When we call up his advanced numbers, his efficiency is just that much more obvious. As I said, a true shooting percentage of 56.6% is pretty damn good. Even more insane for a point guard that has such a high usage rate.
His 28.7% usage rate is once again first among all rookies this year. In fact, his usage rate was the 9th highest of any rookie ever (as far back as they tracked usage rate). Of rookies that had a higher usage rate, only one had a higher TS% or PER. His name was Michael Jordan -- maybe you've heard of him.
Another thing that's interesting to point out is Kyrie's assist rate. We saw before that he trailed Ricky Rubio by nearly three assists per game. But when you look at the assist rate (the percentage of teammates' baskets that he assists on, while he's on the floor), they are much closer. Kyrie's rate was 36.5% while Rubio's was 37.4%. Those numbers give us a better idea of the difference between these two players as facilitators. It's much closer than people tend to think.
Let's move on to PER, or Player Efficiency Rating. Kyrie Irving's PER this season was 21.4, good for 22nd in the entire NBA. Of rookies, only Kenneth Faried had a higher PER at 21.9. Faried played relatively limited minutes for much of the first half of the season and saw his PER be inflated by ridiculous rebounding numbers. That's not to knock what he accomplished, but this is a pretty good example of how PER is still a somewhat flawed number. John Hollinger admits as much. Regardless, 22nd in the league gives you a pretty decent idea of how good Kyrie played.
When we compared Kyrie's rookie PER to other rookies in NBA history, he matches up pretty well. Once again, he ranks 22nd. The only active players to have had better rookie PERs were Tim Duncan, Blake Griffin, Kenneth Faried, and Chris Paul. That's a solid list to be on.
If we only look at the PER of rookie guards, Kyrie is fifth all time. Only Chris Paul, Walter Davis, Michael Jordan, and Oscar Robertson were better. Believe it or not, Kyrie even narrowly topped Magic Johnson's rookie campaign, 21.4 to 20.6.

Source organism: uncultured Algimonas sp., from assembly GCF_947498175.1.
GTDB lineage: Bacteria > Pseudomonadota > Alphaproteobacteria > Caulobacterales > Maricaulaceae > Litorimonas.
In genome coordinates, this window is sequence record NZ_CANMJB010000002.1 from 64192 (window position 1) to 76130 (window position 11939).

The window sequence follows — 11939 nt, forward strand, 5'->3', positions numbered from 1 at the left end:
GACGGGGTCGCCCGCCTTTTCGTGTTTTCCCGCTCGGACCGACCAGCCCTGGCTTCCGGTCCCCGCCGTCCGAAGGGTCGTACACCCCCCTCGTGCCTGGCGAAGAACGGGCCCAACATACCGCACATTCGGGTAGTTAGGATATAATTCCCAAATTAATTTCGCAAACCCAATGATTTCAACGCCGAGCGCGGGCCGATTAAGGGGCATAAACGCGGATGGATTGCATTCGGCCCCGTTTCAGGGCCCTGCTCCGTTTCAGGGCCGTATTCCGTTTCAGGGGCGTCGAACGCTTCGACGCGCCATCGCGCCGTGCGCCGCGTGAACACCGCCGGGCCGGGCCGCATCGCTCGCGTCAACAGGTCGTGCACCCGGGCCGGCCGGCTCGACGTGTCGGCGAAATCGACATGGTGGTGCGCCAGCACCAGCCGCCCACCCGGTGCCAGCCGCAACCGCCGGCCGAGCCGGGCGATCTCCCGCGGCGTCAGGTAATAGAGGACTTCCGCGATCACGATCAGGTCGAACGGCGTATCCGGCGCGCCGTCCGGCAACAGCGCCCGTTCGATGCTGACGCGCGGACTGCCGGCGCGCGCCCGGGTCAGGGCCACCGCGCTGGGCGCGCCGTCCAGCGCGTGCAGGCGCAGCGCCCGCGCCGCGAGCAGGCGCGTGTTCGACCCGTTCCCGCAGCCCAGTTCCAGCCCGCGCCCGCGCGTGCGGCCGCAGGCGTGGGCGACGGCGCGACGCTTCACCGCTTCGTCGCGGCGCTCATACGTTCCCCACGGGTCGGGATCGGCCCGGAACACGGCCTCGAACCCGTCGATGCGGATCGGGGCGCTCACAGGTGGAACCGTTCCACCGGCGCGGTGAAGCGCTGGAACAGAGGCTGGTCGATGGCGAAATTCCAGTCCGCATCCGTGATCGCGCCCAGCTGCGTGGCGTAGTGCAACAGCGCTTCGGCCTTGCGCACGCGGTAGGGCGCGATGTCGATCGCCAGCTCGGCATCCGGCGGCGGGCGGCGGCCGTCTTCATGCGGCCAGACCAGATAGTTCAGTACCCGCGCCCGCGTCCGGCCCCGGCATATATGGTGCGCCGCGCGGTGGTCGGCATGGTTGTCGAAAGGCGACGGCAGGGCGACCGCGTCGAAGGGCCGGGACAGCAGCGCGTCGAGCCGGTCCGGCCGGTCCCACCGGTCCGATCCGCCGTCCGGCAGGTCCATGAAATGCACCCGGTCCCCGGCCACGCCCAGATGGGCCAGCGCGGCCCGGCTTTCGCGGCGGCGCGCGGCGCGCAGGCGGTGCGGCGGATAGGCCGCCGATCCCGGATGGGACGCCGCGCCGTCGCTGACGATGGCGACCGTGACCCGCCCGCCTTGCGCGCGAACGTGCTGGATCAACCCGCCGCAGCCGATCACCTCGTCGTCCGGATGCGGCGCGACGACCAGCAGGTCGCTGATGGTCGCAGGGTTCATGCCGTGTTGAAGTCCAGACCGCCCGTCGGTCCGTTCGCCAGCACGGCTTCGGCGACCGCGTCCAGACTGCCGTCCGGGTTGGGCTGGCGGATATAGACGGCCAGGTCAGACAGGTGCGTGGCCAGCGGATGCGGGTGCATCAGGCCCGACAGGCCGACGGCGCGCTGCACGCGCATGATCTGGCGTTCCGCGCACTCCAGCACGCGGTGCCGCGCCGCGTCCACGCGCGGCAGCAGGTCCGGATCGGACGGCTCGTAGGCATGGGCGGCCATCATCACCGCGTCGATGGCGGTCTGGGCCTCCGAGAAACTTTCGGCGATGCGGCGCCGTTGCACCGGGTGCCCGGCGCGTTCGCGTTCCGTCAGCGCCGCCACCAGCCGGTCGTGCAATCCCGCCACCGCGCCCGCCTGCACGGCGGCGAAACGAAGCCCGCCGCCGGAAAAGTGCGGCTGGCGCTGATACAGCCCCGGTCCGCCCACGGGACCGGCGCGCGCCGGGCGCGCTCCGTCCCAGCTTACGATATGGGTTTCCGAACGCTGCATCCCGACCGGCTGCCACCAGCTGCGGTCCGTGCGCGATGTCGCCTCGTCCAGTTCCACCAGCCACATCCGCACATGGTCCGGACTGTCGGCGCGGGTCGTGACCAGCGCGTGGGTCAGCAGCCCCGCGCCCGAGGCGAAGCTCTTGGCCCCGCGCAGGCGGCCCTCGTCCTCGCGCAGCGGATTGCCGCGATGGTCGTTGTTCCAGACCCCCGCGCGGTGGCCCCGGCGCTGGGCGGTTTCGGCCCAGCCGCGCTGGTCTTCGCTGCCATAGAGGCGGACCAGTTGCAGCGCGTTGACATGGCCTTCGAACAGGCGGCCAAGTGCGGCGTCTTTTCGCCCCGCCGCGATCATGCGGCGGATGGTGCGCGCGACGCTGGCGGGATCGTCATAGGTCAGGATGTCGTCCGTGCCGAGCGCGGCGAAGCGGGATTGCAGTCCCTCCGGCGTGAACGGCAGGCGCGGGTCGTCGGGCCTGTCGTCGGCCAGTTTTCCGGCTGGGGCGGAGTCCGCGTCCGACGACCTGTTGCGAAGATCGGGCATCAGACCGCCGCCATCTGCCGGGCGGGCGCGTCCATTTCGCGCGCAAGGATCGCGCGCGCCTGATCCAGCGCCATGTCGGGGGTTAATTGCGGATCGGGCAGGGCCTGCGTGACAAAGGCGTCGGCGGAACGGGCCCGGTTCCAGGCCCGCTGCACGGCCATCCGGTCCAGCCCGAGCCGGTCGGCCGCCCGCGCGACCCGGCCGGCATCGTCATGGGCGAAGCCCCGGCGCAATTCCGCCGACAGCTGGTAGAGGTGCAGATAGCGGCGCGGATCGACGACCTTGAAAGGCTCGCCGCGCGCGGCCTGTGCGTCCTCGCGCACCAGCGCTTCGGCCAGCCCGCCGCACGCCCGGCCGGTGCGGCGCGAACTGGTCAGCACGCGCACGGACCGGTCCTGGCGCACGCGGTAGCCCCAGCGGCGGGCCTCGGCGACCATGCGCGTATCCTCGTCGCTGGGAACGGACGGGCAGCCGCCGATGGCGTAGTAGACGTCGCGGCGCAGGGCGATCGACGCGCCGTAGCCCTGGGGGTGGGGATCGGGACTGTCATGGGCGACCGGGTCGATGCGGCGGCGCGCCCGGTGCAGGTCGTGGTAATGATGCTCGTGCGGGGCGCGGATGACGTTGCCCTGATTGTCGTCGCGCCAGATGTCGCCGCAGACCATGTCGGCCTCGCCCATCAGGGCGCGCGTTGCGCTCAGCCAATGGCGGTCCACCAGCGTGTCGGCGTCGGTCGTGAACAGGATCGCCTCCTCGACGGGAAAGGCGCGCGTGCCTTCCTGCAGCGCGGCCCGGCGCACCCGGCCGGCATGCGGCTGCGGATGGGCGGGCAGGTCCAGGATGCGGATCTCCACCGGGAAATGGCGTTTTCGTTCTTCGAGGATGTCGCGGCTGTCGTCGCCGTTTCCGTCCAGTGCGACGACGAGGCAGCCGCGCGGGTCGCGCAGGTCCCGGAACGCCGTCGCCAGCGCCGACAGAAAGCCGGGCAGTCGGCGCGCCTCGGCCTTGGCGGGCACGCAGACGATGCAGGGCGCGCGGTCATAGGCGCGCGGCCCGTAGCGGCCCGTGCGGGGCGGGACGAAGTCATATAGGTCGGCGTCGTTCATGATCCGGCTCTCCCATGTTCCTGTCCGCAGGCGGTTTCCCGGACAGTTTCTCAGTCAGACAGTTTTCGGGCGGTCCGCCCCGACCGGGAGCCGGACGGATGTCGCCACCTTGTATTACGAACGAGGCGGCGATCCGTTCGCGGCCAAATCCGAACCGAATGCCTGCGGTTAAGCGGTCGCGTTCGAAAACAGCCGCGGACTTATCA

Finally comes my favorite little sample. I know this isn't fair because I set the parameters based on what Kyrie accomplished but just take a look at this group. These are rookies that averaged at least 18 points and 5 assists while having at least .55 TS%. That's what Kyrie Irving did this season.
I'll just let you digest that for a little bit.
Because some of you asked for it, I'll give you an idea of how dominant he has been in the fourth quarter and "clutch time". According to 82games.com, "clutch time" is when the game is within 5 points in either direction, with less than 5 minutes left in the fourth quarter or overtime. Based on that definition, Kyrie Irving actually LED the NBA in points per 48 minutes of clutch time. He scored 56.4 points per 48 minutes of clutch time. That is 6 points more than the second place guy, Kevin Durant. Too add to that, his field goal percentage rocketed up to 54.4% when the game is on the line. Perhaps the most impressive part of this is that his buckets scored at the end of games are hardly ever assisted on. Just 19% of his buckets in the vital portions of games come from a teammate's assist. That means he is taking on the entire defense and creating his own shot. And he does it with startling efficiency.
So not only is he one of the best rookies of all time, he's also already one of the best closers in the game. He doesn't fear the moment. He steps up his game. He's 20 years old.